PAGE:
Cotabato City—Who says the Autonomous Region in Muslim Mindanao is underdeveloped?
For the last time, and before it is dissolved to a new political order, ARMM topped most of the country’s 14 regions in the 2018 Seal of Good Local Governance Awards.
Gov. Mujiv Hataman said the ARMM will remain in the SGLG Map of the Department of the Interior and Local Government, even after it is dissolved for the incoming Bangsamoro ARMM.
ARMM will be abolished early next year, pursuant to Republic Act 11054, the Bangsamoro Organic Law, which will be sealed by a plebiscite slated for Jan. 21.
In an official list the DILG released Tuesday, 23 ARMM local government units—21 municipalities, one city and one province—won the 2018 SGLG Award of the DILG.
Interior Secretary Eduardo Año said it’s “all or nothing” this time in terms of criteria required of local government units in winning the 2018 SGLG.
As this developed, the Office of the Regional Governor has been certified Quality Management System-compliant as required under ISO 9001:2015, said lawyer Laisa Masuhud Alamia, executive secretary of the ARMM.
Alamia said ORG-ARMM has been ISO certified during the prior two years, making it consistently so, three years in a row.
DILG-ARMM Secretary Kirby Abdullah said Sharif Aguak, one of the SGLG winning municipalities, is the hometown of the Ampatuans. The current leadership of the town, under Mayor Maroup Ampatuan and Vice-Mayor Hadji Akmad Ampatuan, asserts it represents the other side of the family heavily bigoted for the gruesome Maguindanao massacre in 2009.
Of ARMM’s five provinces, Maguindanao has the greatest number of winners in the region—Barira, Buldon, Datu Abdullah Sangki, Datu Paglas, Guindolongan, Matanog, Parang, Sharif Aguak, South Upi, Sultan Kudarat, Upi.
Lanao del Sur has five winners in Buadipuso Buntong, Kapatagan, Piagapo, Taraka, and Wao. Basilan has three winners with two towns (Maluso and Sumisip) and the city of Lamitan. Tawi-Tawi has two in Sibutu and Simunul, and Sulu has only one in Talipao.
The DILG under Año has stiffened the competition criteria for the country’s LGUs vying for the award. It used to be the “4 plus 1 formula,” namely excellence in: 1) Peace and Order; 2) Business Friendliness and Competitiveness; 3) Environmental Protection and 4) and Tourism Culture and the Arts, plus Disaster Preparedness.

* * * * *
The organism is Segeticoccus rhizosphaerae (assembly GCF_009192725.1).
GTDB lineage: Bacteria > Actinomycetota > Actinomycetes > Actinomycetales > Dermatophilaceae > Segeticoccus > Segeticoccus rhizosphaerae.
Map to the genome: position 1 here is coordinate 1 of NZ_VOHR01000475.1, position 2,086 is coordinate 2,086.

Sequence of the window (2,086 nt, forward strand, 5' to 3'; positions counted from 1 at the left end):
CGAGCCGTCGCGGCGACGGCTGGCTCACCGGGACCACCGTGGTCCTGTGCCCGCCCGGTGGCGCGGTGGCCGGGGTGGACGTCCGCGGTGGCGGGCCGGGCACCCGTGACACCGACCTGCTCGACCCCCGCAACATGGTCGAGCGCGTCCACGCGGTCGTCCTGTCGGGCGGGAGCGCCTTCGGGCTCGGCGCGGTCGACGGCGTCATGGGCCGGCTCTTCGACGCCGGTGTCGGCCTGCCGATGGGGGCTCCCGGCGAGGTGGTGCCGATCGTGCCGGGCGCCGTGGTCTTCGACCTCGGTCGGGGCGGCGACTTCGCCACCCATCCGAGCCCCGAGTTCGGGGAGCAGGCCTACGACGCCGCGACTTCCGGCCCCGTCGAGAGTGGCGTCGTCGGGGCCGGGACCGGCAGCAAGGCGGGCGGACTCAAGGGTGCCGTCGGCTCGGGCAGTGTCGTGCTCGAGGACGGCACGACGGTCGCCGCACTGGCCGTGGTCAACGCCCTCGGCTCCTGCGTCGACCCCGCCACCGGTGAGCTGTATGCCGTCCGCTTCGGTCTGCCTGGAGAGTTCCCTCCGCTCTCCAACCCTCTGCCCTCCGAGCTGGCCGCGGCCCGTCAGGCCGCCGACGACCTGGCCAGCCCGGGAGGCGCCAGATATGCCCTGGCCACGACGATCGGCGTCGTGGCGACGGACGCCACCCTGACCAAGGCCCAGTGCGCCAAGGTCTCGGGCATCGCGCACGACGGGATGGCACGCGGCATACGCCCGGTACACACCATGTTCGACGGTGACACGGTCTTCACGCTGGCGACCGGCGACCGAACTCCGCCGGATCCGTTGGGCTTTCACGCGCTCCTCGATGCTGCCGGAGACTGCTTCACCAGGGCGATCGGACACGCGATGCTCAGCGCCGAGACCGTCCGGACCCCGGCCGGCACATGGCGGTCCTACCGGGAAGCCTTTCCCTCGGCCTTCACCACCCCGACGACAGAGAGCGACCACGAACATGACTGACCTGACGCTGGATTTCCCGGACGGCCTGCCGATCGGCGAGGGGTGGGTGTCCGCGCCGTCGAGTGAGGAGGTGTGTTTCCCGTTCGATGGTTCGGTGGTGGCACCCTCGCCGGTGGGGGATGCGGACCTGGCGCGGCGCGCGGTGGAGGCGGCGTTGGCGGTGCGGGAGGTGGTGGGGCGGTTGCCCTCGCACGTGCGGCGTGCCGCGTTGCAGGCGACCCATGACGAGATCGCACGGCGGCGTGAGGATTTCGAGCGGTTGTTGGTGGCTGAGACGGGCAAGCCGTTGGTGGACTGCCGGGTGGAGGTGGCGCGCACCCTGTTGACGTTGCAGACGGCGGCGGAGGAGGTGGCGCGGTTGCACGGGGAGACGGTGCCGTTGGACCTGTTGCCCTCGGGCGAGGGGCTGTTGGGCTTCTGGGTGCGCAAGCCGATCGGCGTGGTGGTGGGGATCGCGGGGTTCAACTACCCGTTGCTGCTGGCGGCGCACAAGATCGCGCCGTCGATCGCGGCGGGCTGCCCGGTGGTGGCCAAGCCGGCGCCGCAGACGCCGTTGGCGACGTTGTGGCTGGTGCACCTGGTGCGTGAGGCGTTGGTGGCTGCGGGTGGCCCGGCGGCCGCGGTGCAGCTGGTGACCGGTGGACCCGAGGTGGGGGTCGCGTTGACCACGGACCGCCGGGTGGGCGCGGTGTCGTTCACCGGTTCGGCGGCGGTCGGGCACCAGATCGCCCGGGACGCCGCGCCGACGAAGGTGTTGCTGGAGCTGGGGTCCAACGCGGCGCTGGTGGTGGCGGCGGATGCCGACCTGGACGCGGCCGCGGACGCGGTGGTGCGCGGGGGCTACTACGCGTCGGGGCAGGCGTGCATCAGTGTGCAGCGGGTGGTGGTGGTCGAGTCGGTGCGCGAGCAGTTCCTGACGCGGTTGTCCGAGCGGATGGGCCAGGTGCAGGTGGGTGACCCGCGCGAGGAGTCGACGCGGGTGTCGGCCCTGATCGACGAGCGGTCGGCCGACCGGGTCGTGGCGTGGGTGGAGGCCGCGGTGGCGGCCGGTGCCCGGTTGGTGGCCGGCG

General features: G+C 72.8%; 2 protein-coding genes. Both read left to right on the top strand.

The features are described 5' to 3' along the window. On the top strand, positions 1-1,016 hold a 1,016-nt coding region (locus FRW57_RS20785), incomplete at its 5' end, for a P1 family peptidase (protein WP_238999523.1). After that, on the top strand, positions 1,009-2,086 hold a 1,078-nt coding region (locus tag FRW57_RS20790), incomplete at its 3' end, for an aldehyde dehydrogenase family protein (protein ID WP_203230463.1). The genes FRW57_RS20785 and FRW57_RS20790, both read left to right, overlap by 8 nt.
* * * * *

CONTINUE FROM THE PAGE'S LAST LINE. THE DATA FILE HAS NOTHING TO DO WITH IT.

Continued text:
But unlike the assessment criteria last year, Año said the SGLG 2018 presents a more challenging requisite of hitting the minimum criteria in the Seal’s seven governance areas.
He said the core areas that aspiring LGUs should win are: Financial Administration; Disaster Preparedness; Social Protection; Peace and Order; Business Friendliness and Competitiveness; Environmental Protection; and Tourism Culture and the Arts.
In all, the National Capital Region has five winning cities; the Cordillera Autonomous Region has seven; Region I has 51; Region II with 22; Region III with 43; Region IV-A with 24; Mimaropa with four; Region V with eight; Region VI with 21; Region VII with three; Region VIII with seven; Region IX with 11; Region X with 10; Region XI with five; Region XII with nine; Region XIII with 10, and ARMM with 23 winning LGUs.
Hataman said 2016 statistics saw the region’s economic performance improving by 0.3 percent when it contributed 0.6 percent to the country’s Gross Domestic Product.
The region’s poverty incidence based on Family Income and Expenditure Survey remains high at 48.2 –and this is largely blamed on increasing number of dependents to income earners among families adversely affected by armed conflict.
Some LGU officials have urged the Philippine Statistics Authority to broaden bases of poverty statistics in surveys.
Beyond determining family income and expenditures, they said, surveys should also cover and include respondents’ access to livelihood, potable water, education, healthcare, and other social services.